Age and race impact the association between BMI and CVD mortality in women

  • Abell J
  • Egan B
  • Wilson P
 et al. 
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Abstract

SYNOPSIS: Objectives: In previous studies, we have shown that obesity is associated with increased cardiovascular disease (CVD) mortality in white women but not in black women. Earlier research suggests that body mass index (BMI) has a greater effect on CVD mortality in younger white females than older white females, whereas this relationship in black women is not as clear. This study examines the effect of age on the association of BMI to CVD in black and white women. Methods: The Black Pooling Project includes data on 2,843 black women with 50,464 person-years of follow-up, and 12,739 white women with 214,606 person-years of follow-up. A Cox proportional hazards model was used to examine the association between BMI and CVD mortality for specific age/race groups. The younger group was 60 years of age. Results: In younger white women, the relative risk (95% confidence interval [CI]) for CVD mortality was significant in obese women (BMI >30 kg/m2) vs. women of normal weight (BMI 18.5–24.9 kg/m2) (1.59 [CI 1.20, 2.09]). Similarly, in older white women, the relative risk for CVD mortality in obese women vs. women of normal weight was significant (1.21 [CI 1.04, 1.41]). There were no such associations for black women. Overweight (BMI 25–29.9 kg/m2) was not associated with increased risk in black or white women. Conclusion: These findings indicate that obesity is associated with a significantly greater risk of CVD mortality among white women, with the strongest association among white women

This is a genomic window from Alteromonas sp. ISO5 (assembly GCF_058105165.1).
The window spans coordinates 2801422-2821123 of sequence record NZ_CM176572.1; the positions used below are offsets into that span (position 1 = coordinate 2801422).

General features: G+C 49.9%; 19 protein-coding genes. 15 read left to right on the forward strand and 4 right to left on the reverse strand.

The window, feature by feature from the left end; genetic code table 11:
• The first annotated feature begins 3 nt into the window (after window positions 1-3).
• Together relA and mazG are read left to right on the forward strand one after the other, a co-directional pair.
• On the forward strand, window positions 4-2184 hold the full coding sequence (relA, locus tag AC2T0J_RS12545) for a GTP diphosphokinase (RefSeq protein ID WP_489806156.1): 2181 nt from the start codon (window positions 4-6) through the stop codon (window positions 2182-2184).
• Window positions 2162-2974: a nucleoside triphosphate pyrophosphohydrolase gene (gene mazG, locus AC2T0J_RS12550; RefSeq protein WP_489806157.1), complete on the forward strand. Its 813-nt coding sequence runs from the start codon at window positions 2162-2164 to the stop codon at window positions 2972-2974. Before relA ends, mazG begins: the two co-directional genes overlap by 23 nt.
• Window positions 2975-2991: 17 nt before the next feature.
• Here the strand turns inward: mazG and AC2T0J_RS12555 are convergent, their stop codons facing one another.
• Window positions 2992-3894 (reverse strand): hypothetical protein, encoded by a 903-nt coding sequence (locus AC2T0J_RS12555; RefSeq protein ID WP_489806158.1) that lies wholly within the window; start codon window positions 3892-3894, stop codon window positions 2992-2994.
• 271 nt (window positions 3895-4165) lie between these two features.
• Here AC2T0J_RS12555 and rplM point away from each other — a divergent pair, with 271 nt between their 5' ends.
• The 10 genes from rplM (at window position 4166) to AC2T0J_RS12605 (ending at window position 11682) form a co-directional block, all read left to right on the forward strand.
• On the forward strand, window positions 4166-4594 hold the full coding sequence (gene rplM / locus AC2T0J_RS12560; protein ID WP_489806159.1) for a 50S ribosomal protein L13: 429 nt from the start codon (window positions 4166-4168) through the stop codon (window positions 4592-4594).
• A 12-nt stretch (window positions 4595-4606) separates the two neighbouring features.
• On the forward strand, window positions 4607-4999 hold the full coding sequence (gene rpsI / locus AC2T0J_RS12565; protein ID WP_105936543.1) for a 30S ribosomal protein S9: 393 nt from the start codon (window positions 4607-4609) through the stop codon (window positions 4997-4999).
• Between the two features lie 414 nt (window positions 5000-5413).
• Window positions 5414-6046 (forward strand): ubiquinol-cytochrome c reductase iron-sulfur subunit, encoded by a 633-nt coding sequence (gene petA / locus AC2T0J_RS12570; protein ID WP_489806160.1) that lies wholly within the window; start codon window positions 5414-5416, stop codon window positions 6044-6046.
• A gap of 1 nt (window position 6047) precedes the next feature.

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Authors

  • Jill E. Abell

  • Brent M. Egan

  • Peter W.F. Wilson

  • Stuart Lipsitz

  • Robert F. Woolson

  • Daniel T. Lackland

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